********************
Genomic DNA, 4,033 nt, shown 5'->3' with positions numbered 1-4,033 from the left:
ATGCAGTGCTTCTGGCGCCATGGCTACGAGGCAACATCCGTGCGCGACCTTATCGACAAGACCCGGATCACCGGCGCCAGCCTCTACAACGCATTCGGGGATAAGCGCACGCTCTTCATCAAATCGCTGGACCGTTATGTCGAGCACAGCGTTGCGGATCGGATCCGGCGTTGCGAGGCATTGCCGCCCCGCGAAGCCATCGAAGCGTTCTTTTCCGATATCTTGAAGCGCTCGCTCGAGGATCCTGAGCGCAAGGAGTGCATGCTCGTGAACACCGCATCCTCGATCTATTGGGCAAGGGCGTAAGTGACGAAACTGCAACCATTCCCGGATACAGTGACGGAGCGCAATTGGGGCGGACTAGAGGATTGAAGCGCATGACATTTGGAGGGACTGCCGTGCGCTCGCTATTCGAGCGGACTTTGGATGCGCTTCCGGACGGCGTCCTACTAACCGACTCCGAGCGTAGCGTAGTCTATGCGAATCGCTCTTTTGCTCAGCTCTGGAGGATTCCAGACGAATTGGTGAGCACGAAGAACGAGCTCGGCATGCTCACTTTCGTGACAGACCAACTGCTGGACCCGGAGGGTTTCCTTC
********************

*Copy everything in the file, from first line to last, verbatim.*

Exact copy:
Genomic DNA, 4,033 nt, shown 5'->3' with positions numbered 1-4,033 from the left:
ATGCAGTGCTTCTGGCGCCATGGCTACGAGGCAACATCCGTGCGCGACCTTATCGACAAGACCCGGATCACCGGCGCCAGCCTCTACAACGCATTCGGGGATAAGCGCACGCTCTTCATCAAATCGCTGGACCGTTATGTCGAGCACAGCGTTGCGGATCGGATCCGGCGTTGCGAGGCATTGCCGCCCCGCGAAGCCATCGAAGCGTTCTTTTCCGATATCTTGAAGCGCTCGCTCGAGGATCCTGAGCGCAAGGAGTGCATGCTCGTGAACACCGCATCCTCGATCTATTGGGCAAGGGCGTAAGTGACGAAACTGCAACCATTCCCGGATACAGTGACGGAGCGCAATTGGGGCGGACTAGAGGATTGAAGCGCATGACATTTGGAGGGACTGCCGTGCGCTCGCTATTCGAGCGGACTTTGGATGCGCTTCCGGACGGCGTCCTACTAACCGACTCCGAGCGTAGCGTAGTCTATGCGAATCGCTCTTTTGCTCAGCTCTGGAGGATTCCAGACGAATTGGTGAGCACGAAGAACGAGCTCGGCATGCTCACTTTCGTGACAGACCAACTGCTGGACCCGGAGGGTTTCCTTC